Structurally, butorphanol is a morphinan and shares the same cyclobutyl methyl group on the nitrogen as nalbuphine. Like nalbuphine, butorphanol is an agonist at the K-receptor but at the /-receptor butorphanol is both a partial agonist and an antagonist.111 The affinity for opioid receptors in vitro is 1:4:25 for the /-, 8-, and K-receptors respectively.111 The high affinity for the K-receptors is proposed to give butor-phanol its analgesic properties and is also responsible for the CNS adverse effects such as hallucinations, psychosis, and paranoid reactions. Butorphanol binds with /-receptors as a partial agonist, and administration to humans maintained on high-potency /-agonists such as morphine may precipitate withdrawal. Butorphanol was found to produce convulsions in morphine-deprived, morphine-dependent monkeys.112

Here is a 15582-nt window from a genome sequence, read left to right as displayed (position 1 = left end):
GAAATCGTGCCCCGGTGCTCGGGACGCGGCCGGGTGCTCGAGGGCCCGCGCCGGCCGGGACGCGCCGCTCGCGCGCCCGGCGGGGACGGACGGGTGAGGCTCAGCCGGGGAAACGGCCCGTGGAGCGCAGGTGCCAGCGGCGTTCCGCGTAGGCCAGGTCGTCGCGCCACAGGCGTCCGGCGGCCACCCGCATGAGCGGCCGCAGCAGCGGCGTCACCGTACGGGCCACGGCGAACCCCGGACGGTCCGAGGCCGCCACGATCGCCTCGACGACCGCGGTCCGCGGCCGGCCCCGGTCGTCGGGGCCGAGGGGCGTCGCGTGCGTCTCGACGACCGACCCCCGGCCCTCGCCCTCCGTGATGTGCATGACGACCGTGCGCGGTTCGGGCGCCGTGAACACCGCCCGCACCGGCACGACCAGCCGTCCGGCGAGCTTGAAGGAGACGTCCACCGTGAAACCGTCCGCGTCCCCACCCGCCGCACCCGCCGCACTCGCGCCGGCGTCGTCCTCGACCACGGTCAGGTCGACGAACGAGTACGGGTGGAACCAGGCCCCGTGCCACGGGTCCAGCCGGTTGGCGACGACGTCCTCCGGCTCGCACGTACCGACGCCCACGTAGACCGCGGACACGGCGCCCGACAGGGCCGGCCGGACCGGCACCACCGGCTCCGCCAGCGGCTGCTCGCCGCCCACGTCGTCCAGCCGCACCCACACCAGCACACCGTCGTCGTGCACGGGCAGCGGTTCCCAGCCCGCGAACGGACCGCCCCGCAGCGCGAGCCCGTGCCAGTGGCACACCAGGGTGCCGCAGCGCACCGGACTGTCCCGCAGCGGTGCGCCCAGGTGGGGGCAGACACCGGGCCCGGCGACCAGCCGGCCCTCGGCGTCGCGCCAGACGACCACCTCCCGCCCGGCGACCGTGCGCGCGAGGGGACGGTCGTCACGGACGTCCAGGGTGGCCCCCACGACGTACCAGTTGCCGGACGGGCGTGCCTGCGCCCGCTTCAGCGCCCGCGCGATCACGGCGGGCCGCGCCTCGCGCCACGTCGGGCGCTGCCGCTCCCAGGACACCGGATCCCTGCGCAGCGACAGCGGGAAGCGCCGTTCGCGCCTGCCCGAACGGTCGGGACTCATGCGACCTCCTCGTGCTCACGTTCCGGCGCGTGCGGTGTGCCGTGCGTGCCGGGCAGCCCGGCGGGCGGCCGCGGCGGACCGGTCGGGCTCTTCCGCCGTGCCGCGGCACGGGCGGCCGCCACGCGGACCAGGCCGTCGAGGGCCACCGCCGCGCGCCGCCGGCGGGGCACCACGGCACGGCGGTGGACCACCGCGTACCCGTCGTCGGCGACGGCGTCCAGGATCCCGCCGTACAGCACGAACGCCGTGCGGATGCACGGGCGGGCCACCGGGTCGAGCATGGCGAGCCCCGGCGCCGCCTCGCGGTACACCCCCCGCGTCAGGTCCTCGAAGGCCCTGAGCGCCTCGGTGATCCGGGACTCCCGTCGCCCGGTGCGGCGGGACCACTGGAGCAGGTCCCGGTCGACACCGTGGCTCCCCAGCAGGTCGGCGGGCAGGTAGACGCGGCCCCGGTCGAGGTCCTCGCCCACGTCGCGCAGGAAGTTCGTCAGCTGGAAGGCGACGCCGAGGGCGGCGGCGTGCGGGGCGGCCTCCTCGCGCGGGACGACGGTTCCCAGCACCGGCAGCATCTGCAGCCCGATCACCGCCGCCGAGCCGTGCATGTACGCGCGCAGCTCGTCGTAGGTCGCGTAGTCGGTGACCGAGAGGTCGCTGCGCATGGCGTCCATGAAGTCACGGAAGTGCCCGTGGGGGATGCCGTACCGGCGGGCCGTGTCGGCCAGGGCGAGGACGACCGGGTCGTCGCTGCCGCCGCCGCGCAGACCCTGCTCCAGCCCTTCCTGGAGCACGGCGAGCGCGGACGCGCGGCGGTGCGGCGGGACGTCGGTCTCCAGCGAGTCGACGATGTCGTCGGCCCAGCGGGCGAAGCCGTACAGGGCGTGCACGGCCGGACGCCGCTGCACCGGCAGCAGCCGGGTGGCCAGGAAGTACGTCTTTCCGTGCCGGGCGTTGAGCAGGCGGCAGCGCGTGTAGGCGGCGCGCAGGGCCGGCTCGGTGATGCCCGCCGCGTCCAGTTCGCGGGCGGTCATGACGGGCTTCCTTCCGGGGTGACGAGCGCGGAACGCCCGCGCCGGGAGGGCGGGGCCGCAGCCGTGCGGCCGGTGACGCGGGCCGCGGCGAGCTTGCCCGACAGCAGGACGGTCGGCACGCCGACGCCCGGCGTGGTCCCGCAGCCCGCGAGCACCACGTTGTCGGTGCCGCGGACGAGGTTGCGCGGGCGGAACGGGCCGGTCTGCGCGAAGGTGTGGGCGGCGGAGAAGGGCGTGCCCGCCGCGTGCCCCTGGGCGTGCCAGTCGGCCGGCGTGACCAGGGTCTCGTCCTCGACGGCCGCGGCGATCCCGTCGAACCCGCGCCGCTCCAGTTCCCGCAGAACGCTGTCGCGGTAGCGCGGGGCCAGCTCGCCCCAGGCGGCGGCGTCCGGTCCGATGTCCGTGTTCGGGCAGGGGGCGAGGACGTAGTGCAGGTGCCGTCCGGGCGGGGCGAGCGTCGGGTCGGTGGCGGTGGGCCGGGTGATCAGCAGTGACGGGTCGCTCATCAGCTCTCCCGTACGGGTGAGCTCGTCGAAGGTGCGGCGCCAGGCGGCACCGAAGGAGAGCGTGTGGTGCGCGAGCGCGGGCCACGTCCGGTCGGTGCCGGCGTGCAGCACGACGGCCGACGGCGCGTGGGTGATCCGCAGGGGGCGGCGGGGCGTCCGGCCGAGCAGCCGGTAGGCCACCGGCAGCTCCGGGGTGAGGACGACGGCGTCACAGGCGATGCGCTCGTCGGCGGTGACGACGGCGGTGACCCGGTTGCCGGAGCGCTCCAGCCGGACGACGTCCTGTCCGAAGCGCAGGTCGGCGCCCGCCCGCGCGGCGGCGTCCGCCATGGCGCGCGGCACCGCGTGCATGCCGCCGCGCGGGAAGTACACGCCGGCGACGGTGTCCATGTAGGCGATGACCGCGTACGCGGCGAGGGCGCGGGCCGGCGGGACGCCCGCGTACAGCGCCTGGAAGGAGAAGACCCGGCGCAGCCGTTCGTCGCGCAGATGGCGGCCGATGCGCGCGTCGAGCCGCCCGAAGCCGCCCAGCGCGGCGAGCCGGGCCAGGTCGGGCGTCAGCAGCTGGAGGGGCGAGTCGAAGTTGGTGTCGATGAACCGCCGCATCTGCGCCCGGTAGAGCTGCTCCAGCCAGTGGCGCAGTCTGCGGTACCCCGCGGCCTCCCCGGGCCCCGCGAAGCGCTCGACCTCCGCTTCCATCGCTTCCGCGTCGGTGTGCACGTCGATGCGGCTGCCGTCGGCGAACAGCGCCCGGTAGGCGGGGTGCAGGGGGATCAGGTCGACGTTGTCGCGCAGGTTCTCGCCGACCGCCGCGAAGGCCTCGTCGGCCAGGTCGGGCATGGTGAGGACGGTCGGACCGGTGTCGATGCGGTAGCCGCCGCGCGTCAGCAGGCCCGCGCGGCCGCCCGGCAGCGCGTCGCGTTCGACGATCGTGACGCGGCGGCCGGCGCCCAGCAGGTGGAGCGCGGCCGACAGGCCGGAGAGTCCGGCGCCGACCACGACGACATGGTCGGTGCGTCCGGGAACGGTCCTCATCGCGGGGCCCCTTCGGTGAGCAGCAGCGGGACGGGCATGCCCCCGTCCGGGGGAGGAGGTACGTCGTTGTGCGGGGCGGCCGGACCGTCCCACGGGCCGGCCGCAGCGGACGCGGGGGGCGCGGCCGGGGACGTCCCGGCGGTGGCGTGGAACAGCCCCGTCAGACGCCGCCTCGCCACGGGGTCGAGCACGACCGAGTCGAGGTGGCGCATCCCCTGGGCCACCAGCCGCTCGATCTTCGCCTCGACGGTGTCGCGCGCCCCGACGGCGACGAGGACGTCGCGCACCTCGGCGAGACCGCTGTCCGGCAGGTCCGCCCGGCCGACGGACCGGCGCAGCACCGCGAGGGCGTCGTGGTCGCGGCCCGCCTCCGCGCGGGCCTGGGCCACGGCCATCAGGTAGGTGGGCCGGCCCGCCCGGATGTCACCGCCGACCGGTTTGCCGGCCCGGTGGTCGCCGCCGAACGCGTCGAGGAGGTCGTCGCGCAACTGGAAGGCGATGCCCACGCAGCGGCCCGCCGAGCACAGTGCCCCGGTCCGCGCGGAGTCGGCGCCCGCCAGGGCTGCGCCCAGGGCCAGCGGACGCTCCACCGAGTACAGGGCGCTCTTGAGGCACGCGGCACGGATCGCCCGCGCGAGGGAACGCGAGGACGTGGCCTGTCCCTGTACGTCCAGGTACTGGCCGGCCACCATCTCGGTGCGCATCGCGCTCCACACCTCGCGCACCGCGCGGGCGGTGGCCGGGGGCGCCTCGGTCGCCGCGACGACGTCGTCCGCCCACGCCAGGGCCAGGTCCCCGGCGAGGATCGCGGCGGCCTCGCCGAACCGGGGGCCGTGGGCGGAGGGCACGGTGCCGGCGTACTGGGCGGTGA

The parenteral injection is used for moderate to severe pain associated with orthopedic procedures, obstetric surgery, and burns. The recommended dose is 1 mg IV or 2 mg intramuscular (IM) every 3 to 4 hours as needed. Early studies proposed a "ceiling effect" for butorphanol's antinociception and respiratory depressant effect. More recently, the WHO Expert Committee on Drug Dependence performed a critical review of butorphanol and found no ceiling effect to the respiratory depressant effect of parenteral butorphanol in monkeys and humans.112 The nasal preparation (Stadol NS) is an effective analgesic for the relief of moderate to severe pain such as migraine attacks, dental, or other surgical pain where an opioid is appropriate. The nasal spray is administered 1 mg (1 spray in one nostril) with an additional spray 60 to 90 minutes later if adequate pain relief is not achieved. Respiratory depression is not an issue with normal doses of the nasal preparation, but CNS side effects are the same as parenteral butorphanol. Increased reports of abuse and addiction of the nasal spray led the FDA to change the product to a Schedule IV drug in 1997.


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